SRtRC Education Worker, Rosie Ferries, looks back on a successful year
Over the year I’ve had some remarkable experiences, both in and outside the classroom. Some of my best days were spent in primary schools, exploring the importance of not judging people with year 5’s and 6’s.
Education Worker, Rosie Ferries
Well, where do I begin? What a year it has been, both for the organisation and myself. So many positives I could reflect on during my time as an Education Worker. In February 2015, I joined the organisation with high hopes and expectations of what my year with Show Racism the Red Card (SRtRC) would be like. I wanted to fulfil my dream of changing hearts and minds, and boy did I get that opportunity.
I remember my first week vividly. The schedule was varied, with each day different to the next. Speaking candidly, it was at times overwhelming (but in a good way of course). I was hugely impressed by the work we carried out in schools, and the links we had in local communities. There was one day in particular that really stood out for me during that week. It was my fourth day in the job and I was observing my colleagues in a secondary school. Rather foolishly, I thought I was reasonably equipped to deal with any racist attitudes should they arise in a session. How wrong I was! I was genuinely taken aback by the extreme ideas I heard in that classroom. It was eye opening and incredibly worrying. I knew in that moment that our work was important and that the journey wouldn’t be easy.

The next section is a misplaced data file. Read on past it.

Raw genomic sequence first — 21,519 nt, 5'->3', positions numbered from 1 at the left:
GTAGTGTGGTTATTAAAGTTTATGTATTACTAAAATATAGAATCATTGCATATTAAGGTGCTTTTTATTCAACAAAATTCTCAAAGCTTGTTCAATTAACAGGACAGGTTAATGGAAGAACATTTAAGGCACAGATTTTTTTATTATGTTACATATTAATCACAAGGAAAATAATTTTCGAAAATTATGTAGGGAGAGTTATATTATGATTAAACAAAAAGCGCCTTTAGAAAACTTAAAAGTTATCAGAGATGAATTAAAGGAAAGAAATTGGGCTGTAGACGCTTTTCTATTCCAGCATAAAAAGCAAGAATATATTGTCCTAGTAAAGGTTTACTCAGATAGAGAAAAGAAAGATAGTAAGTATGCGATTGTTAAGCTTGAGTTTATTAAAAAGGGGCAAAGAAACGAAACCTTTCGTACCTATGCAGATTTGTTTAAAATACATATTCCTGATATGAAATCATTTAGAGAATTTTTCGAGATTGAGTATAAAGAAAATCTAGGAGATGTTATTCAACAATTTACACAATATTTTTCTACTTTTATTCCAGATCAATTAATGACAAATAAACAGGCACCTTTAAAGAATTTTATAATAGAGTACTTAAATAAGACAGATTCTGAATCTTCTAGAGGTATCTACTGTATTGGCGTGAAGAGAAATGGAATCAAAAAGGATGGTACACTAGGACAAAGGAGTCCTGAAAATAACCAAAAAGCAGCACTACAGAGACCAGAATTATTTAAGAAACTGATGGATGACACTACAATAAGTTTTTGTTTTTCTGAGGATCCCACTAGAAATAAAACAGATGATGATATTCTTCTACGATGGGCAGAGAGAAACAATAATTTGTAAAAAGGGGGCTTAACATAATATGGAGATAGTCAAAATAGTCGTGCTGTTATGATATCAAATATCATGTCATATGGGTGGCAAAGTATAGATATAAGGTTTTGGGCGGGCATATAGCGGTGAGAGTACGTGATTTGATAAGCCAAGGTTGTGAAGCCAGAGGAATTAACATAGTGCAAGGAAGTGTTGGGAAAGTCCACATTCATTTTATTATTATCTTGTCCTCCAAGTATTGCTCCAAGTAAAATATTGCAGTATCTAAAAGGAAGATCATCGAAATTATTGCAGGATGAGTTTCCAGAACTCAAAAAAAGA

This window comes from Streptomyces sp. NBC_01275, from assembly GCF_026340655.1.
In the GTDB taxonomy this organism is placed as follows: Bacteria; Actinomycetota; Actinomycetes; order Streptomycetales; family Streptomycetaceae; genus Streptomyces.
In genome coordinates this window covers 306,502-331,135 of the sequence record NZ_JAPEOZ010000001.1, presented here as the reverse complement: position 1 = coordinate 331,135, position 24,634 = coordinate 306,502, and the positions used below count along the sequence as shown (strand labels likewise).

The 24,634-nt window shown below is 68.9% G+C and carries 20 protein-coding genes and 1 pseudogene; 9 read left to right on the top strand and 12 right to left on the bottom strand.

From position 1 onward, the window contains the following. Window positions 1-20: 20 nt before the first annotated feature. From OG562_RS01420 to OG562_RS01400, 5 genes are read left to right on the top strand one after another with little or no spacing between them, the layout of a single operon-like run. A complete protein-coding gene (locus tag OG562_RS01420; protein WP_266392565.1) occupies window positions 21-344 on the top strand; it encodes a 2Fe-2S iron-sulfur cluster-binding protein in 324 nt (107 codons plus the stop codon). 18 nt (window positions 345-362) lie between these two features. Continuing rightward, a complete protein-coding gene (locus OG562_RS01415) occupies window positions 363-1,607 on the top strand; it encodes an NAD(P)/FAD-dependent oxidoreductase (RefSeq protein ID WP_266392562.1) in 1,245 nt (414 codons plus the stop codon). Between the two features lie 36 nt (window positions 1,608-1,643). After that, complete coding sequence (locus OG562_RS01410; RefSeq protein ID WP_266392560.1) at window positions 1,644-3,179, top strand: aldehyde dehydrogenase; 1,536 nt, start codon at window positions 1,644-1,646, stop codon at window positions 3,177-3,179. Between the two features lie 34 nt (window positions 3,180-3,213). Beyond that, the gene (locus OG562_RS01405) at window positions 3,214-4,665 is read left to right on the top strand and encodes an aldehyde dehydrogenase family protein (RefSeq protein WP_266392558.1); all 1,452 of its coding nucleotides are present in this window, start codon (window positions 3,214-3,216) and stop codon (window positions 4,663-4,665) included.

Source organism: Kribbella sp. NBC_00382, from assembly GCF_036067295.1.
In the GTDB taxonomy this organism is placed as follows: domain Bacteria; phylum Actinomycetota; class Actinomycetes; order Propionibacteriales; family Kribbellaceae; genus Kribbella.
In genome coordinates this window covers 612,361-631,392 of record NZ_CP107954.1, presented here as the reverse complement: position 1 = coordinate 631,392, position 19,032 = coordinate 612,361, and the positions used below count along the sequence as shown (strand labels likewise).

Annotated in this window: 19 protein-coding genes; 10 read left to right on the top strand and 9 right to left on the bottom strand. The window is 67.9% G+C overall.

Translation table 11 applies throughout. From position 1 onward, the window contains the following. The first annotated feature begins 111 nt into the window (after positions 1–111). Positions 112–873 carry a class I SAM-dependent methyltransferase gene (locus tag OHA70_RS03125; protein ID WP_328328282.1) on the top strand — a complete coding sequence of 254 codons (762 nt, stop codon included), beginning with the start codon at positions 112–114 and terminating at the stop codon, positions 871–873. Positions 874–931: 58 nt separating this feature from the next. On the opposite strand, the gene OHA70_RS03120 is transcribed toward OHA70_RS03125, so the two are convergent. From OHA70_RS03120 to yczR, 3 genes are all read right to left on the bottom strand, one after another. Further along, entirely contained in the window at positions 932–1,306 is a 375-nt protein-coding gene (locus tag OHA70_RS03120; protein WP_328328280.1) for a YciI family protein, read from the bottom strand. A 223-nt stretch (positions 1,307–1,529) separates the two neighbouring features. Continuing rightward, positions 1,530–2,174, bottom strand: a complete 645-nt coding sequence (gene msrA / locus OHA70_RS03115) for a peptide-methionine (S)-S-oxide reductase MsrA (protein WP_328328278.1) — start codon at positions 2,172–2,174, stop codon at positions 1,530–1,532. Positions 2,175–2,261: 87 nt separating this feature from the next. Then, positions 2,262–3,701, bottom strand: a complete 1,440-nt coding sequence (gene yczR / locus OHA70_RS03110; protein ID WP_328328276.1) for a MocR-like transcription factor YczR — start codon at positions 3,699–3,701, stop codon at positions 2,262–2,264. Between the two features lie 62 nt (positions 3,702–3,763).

Over the year I’ve had some remarkable experiences, both in and outside the classroom. Some of my best days were spent in primary schools, exploring the importance of not judging people with year 5’s and 6’s. I absolutely adored the children’s enthusiasm to learn, not to mention their bright smiles, which always made work on a Monday feel worthwhile. I was also lucky enough to assist the Campaign Team with anti-racism events across the UK. My love for football and travelling to new places made this a really exciting one for me, so I was thrilled to have been asked to help out. To pick a favourite, Chesterfield FC and Plymouth Argyle had to be the most memorable and definitely a highlight of my time with SRtRC. However, these events wouldn’t have been nearly as enjoyable and successful without Ben Holman, NE Campaign Worker, who did a truly fantastic job with the organisation and delivery of these events. Well done, Ben!
There are lots of things I’m going to miss about my job when I finally move to Canada in February. Of course, sampling the culinary delights of school dinners every week is up there. It’s sad to think that I won’t eat fish fingers anywhere near as much. I will miss doing a job I felt proud to do and passionate about, in a world where the “I hate my job” club seems great in number. I am one of the lucky ones, I love what I do and will no doubt pine for such opportunities again. But ultimately, the thing that I’ll miss most has got to be the incredible people I had the privilege to call colleagues. I can’t begin to explain how grateful I feel to have met these inspiring folk, and how much I’ll cherish the sincere and meaningful friendships I made there. If Carlsberg made work colleagues...! Special shout out to the NE Education Team whose endless reassurance, thoughtfulness and humour made this year extra special.
Every single person I met along the way shaped my amazing journey in different ways, and I will forever be indebted for the kindness showed to me. I am proud to have worked for such a caring and principled charity, one which values its employees and treats them fairly. Thank you to everyone who has made my year at Show Racism the Red Card so awesome, keep fighting the fight.